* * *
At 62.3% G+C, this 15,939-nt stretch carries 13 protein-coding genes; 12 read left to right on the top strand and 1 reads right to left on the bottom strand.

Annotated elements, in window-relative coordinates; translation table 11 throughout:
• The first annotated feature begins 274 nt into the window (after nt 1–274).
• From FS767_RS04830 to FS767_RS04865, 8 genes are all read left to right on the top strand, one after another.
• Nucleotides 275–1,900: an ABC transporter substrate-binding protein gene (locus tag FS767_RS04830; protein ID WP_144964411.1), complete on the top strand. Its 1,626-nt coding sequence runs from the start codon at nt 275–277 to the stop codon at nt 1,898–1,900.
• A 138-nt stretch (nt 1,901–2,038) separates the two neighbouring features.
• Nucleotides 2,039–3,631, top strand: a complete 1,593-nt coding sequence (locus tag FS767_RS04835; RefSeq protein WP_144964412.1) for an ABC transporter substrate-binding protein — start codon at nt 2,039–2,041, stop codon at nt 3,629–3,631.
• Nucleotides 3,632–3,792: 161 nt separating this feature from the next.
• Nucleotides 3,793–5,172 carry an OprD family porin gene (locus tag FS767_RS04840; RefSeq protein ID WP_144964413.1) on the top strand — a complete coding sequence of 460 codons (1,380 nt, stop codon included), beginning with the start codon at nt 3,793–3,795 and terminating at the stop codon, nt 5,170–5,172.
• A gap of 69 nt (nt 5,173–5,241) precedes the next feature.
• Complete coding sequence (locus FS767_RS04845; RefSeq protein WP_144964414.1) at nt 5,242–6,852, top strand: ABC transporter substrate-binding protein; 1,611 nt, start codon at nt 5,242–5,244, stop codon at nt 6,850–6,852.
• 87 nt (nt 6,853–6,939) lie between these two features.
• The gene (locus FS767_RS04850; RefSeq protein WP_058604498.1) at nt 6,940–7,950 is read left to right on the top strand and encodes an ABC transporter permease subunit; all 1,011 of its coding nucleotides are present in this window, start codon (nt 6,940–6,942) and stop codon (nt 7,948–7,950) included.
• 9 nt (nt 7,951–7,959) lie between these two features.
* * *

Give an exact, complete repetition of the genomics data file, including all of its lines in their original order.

At 62.3% G+C, this 15,939-nt stretch carries 13 protein-coding genes; 12 read left to right on the top strand and 1 reads right to left on the bottom strand.

Annotated elements, in window-relative coordinates; translation table 11 throughout:
• The first annotated feature begins 274 nt into the window (after nt 1–274).
• From FS767_RS04830 to FS767_RS04865, 8 genes are all read left to right on the top strand, one after another.
• Nucleotides 275–1,900: an ABC transporter substrate-binding protein gene (locus tag FS767_RS04830; protein ID WP_144964411.1), complete on the top strand. Its 1,626-nt coding sequence runs from the start codon at nt 275–277 to the stop codon at nt 1,898–1,900.
• A 138-nt stretch (nt 1,901–2,038) separates the two neighbouring features.
• Nucleotides 2,039–3,631, top strand: a complete 1,593-nt coding sequence (locus tag FS767_RS04835; RefSeq protein WP_144964412.1) for an ABC transporter substrate-binding protein — start codon at nt 2,039–2,041, stop codon at nt 3,629–3,631.
• Nucleotides 3,632–3,792: 161 nt separating this feature from the next.
• Nucleotides 3,793–5,172 carry an OprD family porin gene (locus tag FS767_RS04840; RefSeq protein ID WP_144964413.1) on the top strand — a complete coding sequence of 460 codons (1,380 nt, stop codon included), beginning with the start codon at nt 3,793–3,795 and terminating at the stop codon, nt 5,170–5,172.
• A gap of 69 nt (nt 5,173–5,241) precedes the next feature.
• Complete coding sequence (locus FS767_RS04845; RefSeq protein WP_144964414.1) at nt 5,242–6,852, top strand: ABC transporter substrate-binding protein; 1,611 nt, start codon at nt 5,242–5,244, stop codon at nt 6,850–6,852.
• 87 nt (nt 6,853–6,939) lie between these two features.
• The gene (locus FS767_RS04850; RefSeq protein WP_058604498.1) at nt 6,940–7,950 is read left to right on the top strand and encodes an ABC transporter permease subunit; all 1,011 of its coding nucleotides are present in this window, start codon (nt 6,940–6,942) and stop codon (nt 7,948–7,950) included.
• 9 nt (nt 7,951–7,959) lie between these two features.